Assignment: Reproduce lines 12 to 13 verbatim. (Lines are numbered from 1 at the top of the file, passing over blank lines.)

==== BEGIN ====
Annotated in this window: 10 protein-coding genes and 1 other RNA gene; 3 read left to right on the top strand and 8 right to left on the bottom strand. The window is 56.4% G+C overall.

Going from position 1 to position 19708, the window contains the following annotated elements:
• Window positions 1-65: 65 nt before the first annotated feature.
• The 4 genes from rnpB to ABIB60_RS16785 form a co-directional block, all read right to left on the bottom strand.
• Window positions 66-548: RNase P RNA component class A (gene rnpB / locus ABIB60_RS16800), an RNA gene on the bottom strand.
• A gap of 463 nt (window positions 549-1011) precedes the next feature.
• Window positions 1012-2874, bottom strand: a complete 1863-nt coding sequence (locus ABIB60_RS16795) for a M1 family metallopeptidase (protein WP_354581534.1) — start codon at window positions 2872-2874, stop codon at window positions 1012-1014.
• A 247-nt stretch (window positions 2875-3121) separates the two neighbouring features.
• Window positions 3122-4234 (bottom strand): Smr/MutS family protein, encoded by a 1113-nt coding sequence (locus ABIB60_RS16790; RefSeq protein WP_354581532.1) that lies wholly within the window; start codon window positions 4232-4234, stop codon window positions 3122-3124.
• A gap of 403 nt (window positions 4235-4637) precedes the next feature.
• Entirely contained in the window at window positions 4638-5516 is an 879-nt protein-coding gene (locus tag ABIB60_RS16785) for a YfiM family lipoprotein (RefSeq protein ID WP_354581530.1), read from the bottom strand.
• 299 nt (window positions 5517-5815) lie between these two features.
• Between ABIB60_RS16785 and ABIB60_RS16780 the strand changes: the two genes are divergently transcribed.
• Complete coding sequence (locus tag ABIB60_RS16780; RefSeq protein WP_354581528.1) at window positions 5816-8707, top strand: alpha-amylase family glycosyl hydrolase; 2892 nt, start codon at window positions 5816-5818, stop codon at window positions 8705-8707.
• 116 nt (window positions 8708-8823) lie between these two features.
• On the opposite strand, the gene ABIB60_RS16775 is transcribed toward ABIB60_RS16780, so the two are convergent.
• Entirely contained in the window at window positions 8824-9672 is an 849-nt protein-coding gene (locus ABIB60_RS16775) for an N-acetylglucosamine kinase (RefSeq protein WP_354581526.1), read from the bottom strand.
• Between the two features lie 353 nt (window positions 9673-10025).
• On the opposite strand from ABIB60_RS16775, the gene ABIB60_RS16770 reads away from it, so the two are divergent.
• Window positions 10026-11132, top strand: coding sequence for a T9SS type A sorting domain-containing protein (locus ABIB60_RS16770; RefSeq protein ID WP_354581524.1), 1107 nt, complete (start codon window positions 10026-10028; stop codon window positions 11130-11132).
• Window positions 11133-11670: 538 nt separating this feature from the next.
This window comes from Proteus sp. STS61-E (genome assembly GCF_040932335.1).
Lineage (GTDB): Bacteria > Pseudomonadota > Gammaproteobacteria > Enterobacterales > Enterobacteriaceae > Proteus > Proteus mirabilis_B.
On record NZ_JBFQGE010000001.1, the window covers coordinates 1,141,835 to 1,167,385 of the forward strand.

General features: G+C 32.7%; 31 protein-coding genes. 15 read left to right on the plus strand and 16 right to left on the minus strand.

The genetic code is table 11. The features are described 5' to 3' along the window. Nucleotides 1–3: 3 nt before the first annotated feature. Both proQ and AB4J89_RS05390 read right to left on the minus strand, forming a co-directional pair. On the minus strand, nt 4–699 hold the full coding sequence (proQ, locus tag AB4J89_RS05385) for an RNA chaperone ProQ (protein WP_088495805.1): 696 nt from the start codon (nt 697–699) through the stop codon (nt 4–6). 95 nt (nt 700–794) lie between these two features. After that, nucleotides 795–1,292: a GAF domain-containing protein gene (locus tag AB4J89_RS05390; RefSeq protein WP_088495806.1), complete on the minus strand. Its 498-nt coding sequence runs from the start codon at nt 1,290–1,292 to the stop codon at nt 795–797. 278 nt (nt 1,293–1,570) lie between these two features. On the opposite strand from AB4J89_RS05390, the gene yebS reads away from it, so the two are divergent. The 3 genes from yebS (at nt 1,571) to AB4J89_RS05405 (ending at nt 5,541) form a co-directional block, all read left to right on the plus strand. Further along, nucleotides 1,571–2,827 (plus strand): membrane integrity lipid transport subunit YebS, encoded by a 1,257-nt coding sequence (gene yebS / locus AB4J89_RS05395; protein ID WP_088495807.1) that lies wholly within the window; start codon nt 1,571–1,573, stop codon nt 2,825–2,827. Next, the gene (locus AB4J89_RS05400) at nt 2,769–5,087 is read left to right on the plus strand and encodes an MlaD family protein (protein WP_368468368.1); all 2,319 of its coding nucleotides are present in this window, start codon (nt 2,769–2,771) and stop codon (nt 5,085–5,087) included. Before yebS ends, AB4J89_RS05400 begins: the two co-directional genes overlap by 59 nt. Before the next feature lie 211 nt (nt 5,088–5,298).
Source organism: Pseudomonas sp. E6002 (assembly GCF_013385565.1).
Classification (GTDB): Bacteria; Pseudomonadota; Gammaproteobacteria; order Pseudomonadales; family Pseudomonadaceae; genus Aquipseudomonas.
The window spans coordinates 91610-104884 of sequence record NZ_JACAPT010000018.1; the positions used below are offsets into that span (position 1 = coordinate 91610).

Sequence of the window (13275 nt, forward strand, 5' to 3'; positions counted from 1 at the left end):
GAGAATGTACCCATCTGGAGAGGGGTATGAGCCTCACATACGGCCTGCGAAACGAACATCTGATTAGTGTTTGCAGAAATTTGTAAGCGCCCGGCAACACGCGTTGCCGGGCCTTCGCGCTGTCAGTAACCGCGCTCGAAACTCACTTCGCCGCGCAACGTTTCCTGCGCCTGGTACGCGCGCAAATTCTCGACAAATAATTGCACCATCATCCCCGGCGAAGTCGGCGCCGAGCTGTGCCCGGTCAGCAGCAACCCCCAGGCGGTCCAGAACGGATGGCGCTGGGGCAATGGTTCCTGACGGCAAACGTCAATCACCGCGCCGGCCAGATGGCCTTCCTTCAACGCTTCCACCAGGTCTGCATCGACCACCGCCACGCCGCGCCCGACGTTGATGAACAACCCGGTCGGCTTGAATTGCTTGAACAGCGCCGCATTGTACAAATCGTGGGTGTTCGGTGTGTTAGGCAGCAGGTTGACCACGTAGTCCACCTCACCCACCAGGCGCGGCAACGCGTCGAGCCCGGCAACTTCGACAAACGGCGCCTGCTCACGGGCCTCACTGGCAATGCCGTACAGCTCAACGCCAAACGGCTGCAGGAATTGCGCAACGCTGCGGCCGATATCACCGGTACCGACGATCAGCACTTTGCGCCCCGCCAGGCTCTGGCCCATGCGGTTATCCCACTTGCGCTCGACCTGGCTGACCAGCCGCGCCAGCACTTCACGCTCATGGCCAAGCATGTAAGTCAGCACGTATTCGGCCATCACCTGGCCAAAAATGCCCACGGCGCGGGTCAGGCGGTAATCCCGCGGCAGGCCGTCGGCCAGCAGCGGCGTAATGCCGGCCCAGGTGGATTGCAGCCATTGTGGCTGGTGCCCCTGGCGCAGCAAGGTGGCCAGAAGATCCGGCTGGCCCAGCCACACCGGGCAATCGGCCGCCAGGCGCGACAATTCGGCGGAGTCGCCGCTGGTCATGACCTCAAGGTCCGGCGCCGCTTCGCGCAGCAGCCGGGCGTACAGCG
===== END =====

• 299 nt (window positions 5517-5815) lie between these two features.
• Between ABIB60_RS16785 and ABIB60_RS16780 the strand changes: the two genes are divergently transcribed.